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The School of Parenting Teaches What Matters Most

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The words of Robert Fulghum's poem, “All I Really Need to Know I Learned in Kindergarten” hung on my kitchen wall like a whisper of God's grace amidst our daily living when my three kids were tiny tots. He reminds us with profound wonder how most of what we need to know about life we learn in kindergarten: share everything, play fair, clean up your own mess, to name a few.

If you've been a parent for any length of time, say, a few minutes, I'm guessing you've come to learn the school of parenting includes an even deeper sandbox of lessons from which to scoop meaning and purpose.

Kids are ego smashers, and the “in the sand experience of raising them” offers many opportunities to knock down our castles of pride and self-preservation. After twenty-four years of feet in the gritty stuff adventure, my soul walks much lighter having had fortresses of vainglory crumble.

The journey of raising kids does a number on our Mom heart via unexpected twists and turns, tugs and pulls of emotions. And if we allow ourselves to learn from the flux, the experience can and should transform our heart in any number of ways.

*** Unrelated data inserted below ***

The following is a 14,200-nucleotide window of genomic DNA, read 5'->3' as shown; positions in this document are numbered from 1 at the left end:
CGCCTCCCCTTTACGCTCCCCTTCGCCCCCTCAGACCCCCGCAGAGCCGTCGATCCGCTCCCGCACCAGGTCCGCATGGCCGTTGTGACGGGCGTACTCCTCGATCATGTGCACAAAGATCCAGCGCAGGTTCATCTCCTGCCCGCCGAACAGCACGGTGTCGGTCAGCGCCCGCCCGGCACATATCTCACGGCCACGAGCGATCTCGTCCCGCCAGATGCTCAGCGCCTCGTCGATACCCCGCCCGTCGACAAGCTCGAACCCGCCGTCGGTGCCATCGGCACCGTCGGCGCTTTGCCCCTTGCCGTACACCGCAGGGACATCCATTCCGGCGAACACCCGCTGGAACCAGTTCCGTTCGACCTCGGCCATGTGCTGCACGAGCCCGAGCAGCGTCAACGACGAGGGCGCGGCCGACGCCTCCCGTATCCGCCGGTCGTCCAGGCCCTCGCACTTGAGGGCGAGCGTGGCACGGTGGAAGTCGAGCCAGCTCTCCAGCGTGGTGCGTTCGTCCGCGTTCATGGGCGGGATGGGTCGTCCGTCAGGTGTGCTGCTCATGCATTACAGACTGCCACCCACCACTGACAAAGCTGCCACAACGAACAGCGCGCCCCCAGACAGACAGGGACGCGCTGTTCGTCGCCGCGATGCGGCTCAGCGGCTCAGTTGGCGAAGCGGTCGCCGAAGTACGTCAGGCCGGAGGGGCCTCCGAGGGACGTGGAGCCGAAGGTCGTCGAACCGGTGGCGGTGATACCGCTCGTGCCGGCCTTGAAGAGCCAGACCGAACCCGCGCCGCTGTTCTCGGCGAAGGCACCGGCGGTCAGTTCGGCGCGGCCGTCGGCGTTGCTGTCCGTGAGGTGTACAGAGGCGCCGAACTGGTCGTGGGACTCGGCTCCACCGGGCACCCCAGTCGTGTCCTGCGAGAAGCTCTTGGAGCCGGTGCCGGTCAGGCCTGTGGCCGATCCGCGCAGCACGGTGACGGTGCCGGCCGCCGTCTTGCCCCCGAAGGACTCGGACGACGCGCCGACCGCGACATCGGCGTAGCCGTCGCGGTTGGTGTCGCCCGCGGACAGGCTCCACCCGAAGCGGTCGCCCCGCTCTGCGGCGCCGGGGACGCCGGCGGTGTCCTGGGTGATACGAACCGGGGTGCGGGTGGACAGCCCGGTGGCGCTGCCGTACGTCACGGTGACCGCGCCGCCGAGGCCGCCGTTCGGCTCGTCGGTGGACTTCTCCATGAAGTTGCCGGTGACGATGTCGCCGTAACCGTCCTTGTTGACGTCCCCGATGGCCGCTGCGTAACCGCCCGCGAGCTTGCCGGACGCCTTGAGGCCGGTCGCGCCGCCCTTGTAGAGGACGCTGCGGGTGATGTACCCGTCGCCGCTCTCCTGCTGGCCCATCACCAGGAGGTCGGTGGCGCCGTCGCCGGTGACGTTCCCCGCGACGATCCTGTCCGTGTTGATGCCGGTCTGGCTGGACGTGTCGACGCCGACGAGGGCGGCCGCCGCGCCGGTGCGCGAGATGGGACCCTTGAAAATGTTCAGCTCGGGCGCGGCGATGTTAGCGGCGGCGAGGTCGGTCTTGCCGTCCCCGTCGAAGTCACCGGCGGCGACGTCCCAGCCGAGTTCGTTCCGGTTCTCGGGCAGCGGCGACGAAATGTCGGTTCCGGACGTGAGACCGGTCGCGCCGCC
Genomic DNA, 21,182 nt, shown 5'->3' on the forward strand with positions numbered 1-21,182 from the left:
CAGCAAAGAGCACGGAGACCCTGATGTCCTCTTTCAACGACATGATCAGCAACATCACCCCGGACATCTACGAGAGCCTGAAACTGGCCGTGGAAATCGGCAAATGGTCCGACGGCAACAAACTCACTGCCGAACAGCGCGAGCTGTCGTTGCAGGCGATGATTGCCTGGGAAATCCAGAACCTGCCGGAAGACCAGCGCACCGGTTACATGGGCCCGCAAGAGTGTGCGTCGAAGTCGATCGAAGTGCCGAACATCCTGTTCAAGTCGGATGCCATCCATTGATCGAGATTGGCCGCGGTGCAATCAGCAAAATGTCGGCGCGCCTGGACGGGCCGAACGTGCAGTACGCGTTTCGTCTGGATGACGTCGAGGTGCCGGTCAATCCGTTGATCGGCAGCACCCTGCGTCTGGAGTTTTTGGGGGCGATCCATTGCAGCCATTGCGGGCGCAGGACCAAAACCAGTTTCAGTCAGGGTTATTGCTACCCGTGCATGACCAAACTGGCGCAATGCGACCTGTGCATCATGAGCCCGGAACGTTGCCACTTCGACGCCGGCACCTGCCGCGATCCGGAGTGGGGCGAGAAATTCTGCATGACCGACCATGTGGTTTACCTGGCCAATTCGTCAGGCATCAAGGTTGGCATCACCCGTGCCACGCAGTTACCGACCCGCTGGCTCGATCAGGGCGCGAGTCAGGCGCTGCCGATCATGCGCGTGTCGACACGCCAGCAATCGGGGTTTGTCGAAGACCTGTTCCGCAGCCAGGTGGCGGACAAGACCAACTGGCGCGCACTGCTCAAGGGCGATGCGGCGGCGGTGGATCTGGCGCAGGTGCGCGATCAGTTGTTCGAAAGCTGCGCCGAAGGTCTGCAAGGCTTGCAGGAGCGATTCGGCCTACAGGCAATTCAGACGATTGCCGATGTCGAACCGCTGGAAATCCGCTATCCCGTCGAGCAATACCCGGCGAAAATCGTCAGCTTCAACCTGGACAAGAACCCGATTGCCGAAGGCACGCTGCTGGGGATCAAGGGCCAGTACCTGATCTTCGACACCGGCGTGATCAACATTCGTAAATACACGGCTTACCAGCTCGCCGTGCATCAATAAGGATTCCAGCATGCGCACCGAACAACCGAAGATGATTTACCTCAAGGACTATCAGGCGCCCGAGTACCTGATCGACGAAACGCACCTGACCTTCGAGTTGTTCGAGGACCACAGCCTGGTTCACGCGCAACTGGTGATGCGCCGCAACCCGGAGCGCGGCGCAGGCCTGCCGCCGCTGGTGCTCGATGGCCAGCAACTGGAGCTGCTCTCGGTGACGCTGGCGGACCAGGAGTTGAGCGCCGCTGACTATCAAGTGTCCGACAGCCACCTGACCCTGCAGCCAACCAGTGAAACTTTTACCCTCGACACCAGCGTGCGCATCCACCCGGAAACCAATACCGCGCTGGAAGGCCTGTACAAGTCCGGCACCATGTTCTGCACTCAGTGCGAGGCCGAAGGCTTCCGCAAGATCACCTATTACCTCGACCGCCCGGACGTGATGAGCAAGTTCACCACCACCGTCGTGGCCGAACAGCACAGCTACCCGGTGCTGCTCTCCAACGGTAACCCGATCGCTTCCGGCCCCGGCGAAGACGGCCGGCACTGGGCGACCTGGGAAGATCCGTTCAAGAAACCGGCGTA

For me, doing the mom thing for decades means a head full of retrospect and a heart which continues to transform in a million ways. Consider my rendition of the Fulghum poem in relation to parenting:

All the Insight Needed to Transform My Heart I Learned in Parenting

Cherish everything.

Fight fair.

Don’t compare yourself to others.

Put everything in perspective.

Worry about your own mess.

Don’t expect others to see things the way you do.

Say I love you. Always.

Count to ten before anything.


Trials and struggles enlighten you.

Live a grateful life.

Trust more, think less.

And love and hug and listen and laugh.

Speak, but also be.

Make some time for you every day.

When you feel like you’re alone on an island, know a million other parents share the same shore.

Communicate, then succeed and fail together.

Become a child once again.

Our children see the world from a different vantage point. Finding the courage to stoop to their level can sprinkle pixie dust upon any beleaguered, disparaging, and calloused life views holding us hostage.

The evils of fallen nature have yet to tarnish our kid’s innocence, so the wonder, wide-eyed amazement, and unconditional love of everything in sight still tumbles through their spirit. Choosing to go along for the ride can awaken our tired adult selves and rebirth a knowing of what matters most.

What has parenting done to your heart?


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